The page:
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Friday, January 13, 2023

'A kind of biopsy of human life'


“A story is a kind of biopsy of human life. A story is both local, specific, small, and deep, in a kind of penetrating, layered, and revealing way.” – Lorrie Moore

Marie Lorena Moore, born on this date in 1957, is best known for her humorous and poignant short stories including the New York Times bestseller "Birds of America."

The winner of numerous awards, Moore's story "You're Ugly, Too" was included in The Best American Short Stories of the Century, edited by novelist John Updike.   Moore also won an O. Henry Award for "People Like That Are the Only People Here" about a sick child and loosely based on events in her own life.

At one point she said she also thought about being a dancer.  But, writing interfered.  
 “To me, writing is much freer than dancing. With writing, you could do it whenever you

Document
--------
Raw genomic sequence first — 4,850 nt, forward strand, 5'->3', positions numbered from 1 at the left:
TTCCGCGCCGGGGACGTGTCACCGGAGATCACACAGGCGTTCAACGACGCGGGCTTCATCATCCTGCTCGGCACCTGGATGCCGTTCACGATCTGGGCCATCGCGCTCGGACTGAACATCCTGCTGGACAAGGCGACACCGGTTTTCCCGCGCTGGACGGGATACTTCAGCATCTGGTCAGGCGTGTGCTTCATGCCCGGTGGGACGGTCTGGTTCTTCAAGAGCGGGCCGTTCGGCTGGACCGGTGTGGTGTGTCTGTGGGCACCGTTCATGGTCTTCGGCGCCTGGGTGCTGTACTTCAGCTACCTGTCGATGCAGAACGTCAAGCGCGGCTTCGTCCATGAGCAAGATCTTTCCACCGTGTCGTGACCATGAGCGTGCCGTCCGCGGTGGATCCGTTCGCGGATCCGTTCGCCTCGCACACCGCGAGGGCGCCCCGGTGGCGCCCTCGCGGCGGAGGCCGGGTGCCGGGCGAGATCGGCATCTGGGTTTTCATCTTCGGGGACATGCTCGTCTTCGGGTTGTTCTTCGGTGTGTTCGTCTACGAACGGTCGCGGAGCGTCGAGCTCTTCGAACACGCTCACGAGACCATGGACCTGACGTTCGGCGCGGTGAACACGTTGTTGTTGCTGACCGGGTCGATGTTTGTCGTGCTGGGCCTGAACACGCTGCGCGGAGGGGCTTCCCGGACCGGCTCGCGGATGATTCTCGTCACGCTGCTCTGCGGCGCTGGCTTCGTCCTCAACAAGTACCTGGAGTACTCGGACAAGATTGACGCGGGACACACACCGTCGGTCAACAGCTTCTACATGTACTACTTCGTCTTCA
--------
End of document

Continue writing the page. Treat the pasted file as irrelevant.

wanted.  You didn't have to do little exercises and stay in shape. You could have great moments of inspiration that advanced the story.    In dance, unless you're going to choreograph things yourself, you're at the service of someone else."
She is also a nonfiction writer, essayist and novelist.  Her novel A Gate at the Stairs was a finalist for the prestigious PEN/Faulkner Award and the Orange Prize.

“Writing," Moore said,  "has to be an obsession - it's only for those who say, 'I'm not going to do anything else.'”

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